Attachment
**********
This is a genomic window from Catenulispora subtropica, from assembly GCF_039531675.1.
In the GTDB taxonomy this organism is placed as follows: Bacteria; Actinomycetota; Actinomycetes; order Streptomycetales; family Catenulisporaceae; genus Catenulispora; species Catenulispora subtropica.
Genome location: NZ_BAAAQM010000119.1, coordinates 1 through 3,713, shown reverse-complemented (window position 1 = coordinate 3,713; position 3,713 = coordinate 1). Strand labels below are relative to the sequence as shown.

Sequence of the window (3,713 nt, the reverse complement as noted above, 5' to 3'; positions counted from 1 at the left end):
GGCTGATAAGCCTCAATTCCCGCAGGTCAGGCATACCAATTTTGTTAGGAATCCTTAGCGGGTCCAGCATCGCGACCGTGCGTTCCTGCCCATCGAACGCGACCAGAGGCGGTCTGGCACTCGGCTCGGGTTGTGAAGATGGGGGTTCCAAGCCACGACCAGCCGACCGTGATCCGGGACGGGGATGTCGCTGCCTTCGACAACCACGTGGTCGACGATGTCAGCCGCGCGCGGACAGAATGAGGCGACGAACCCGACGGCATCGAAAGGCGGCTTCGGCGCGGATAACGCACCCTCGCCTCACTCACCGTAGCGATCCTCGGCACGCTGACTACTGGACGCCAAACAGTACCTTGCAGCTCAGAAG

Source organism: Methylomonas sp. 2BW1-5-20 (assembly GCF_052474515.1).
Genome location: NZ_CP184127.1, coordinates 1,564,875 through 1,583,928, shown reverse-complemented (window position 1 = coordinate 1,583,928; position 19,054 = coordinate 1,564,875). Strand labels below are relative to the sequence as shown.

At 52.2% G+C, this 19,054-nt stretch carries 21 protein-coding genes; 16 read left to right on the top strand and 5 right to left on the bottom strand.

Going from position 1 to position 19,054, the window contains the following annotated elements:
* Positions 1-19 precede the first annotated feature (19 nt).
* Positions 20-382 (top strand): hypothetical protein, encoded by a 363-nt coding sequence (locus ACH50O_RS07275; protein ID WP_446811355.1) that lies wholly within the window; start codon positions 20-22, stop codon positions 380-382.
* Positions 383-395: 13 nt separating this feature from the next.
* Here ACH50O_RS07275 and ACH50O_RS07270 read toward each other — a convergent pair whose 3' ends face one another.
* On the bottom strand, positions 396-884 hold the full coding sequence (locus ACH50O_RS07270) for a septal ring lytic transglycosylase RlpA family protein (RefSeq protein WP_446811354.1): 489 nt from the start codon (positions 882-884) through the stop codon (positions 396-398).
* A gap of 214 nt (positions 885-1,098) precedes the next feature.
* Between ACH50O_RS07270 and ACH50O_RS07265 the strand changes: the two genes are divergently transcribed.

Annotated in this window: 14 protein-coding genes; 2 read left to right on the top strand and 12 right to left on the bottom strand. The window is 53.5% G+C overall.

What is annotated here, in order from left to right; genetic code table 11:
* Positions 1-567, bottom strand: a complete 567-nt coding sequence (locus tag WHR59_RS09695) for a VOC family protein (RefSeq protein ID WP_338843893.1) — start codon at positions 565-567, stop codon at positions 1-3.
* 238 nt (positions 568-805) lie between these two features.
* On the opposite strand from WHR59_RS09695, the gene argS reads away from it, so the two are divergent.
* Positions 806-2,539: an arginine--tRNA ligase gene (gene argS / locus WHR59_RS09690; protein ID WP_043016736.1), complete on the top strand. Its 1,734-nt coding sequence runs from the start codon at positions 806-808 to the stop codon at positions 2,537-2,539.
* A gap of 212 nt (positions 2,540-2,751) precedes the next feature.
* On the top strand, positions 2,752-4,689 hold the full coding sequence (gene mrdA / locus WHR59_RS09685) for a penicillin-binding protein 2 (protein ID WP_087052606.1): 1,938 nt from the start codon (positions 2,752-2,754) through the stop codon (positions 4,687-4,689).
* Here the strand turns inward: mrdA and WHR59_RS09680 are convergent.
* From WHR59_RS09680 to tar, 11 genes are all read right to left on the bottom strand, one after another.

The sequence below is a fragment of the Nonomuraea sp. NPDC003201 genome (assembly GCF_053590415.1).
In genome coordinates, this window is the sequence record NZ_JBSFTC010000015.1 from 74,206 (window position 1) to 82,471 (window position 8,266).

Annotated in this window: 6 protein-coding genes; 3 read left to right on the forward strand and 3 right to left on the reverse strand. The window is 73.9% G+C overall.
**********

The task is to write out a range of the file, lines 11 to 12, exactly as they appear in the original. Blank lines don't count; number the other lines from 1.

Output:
* Positions 20-382 (top strand): hypothetical protein, encoded by a 363-nt coding sequence (locus ACH50O_RS07275; protein ID WP_446811355.1) that lies wholly within the window; start codon positions 20-22, stop codon positions 380-382.
* Positions 383-395: 13 nt separating this feature from the next.